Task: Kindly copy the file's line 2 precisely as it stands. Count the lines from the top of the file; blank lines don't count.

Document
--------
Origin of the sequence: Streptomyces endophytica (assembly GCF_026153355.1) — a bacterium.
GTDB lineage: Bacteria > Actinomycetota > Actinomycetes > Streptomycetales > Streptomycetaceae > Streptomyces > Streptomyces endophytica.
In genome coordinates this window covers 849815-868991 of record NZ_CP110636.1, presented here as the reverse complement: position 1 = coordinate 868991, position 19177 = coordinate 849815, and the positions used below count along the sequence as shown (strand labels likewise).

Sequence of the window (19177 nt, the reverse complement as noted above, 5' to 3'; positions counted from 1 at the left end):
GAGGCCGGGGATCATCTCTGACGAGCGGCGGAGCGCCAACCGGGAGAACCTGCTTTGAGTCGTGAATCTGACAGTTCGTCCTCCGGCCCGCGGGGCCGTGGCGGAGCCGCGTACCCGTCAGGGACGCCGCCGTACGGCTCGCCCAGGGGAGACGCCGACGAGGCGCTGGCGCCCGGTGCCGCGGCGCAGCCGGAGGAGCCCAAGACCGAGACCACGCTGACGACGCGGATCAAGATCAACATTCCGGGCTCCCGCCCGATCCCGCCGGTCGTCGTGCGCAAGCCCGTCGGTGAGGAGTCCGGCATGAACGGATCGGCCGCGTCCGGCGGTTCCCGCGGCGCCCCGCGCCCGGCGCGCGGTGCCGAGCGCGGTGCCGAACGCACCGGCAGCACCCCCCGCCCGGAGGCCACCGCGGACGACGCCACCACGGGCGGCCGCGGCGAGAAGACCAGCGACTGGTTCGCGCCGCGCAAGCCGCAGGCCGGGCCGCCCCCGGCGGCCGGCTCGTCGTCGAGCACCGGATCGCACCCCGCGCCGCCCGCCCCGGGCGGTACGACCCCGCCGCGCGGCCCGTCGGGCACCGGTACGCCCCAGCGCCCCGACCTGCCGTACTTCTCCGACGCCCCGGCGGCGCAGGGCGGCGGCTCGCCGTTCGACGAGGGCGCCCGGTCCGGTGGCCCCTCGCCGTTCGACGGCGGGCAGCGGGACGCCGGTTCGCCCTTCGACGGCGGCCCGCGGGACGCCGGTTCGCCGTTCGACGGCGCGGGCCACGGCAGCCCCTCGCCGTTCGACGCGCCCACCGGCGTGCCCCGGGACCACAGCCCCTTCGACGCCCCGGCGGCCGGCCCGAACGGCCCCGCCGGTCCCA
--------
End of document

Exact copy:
GTDB lineage: Bacteria > Actinomycetota > Actinomycetes > Streptomycetales > Streptomycetaceae > Streptomyces > Streptomyces endophytica.